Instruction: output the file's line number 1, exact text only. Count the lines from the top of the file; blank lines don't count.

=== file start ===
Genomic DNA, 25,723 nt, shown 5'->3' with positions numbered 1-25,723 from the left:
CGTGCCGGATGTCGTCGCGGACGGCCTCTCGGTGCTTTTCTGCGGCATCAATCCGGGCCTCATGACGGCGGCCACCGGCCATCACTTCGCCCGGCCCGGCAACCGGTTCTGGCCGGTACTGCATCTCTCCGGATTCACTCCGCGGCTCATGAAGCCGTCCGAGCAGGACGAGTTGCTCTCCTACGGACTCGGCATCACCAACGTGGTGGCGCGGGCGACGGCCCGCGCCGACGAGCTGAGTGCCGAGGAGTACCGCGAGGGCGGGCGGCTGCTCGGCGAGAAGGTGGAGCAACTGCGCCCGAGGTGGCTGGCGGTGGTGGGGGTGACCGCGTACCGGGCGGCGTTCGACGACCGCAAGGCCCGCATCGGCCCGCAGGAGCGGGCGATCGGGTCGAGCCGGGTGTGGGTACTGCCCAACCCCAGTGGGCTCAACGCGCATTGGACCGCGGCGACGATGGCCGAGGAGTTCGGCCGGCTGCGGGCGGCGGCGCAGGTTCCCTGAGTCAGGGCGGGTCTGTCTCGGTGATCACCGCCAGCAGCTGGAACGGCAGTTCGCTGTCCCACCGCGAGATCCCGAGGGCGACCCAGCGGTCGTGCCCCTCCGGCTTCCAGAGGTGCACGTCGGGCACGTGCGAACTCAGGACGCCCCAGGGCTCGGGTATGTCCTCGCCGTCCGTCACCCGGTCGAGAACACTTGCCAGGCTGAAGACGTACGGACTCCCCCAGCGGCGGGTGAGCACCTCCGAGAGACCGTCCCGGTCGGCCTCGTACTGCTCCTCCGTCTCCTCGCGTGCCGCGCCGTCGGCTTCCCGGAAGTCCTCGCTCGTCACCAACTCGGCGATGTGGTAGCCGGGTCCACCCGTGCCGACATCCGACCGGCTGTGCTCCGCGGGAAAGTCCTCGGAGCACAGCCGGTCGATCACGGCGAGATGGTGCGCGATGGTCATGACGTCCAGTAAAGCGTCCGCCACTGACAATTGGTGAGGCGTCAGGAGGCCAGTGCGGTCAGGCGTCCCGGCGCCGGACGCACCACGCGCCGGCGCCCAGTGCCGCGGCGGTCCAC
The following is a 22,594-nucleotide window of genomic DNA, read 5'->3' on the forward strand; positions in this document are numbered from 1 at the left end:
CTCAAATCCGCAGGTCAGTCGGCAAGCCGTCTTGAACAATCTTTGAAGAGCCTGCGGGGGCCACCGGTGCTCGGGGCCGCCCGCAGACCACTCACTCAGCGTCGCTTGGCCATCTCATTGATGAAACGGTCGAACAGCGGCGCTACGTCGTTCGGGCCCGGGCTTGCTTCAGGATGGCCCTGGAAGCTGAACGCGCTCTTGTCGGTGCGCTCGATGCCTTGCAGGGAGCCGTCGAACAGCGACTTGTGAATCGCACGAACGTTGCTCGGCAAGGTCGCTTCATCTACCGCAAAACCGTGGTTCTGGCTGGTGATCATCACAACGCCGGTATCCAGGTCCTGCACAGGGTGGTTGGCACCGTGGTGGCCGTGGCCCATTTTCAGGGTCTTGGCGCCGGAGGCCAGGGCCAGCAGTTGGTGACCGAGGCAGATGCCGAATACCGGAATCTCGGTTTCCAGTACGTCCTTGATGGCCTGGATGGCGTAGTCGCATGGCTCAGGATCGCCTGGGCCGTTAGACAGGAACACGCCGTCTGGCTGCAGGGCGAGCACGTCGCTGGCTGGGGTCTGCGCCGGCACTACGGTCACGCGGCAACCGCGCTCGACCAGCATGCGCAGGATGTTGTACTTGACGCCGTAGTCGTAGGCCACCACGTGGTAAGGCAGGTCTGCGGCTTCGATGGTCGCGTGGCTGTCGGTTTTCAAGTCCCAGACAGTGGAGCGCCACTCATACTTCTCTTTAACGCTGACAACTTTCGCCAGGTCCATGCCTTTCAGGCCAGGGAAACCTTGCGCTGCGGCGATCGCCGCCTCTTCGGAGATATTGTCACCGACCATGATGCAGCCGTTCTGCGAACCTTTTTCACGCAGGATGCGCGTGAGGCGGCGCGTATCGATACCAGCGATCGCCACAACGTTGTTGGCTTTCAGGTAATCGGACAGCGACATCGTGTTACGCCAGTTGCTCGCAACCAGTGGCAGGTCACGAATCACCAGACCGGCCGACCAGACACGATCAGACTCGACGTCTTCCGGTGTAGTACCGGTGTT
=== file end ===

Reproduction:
Genomic DNA, 25,723 nt, shown 5'->3' with positions numbered 1-25,723 from the left: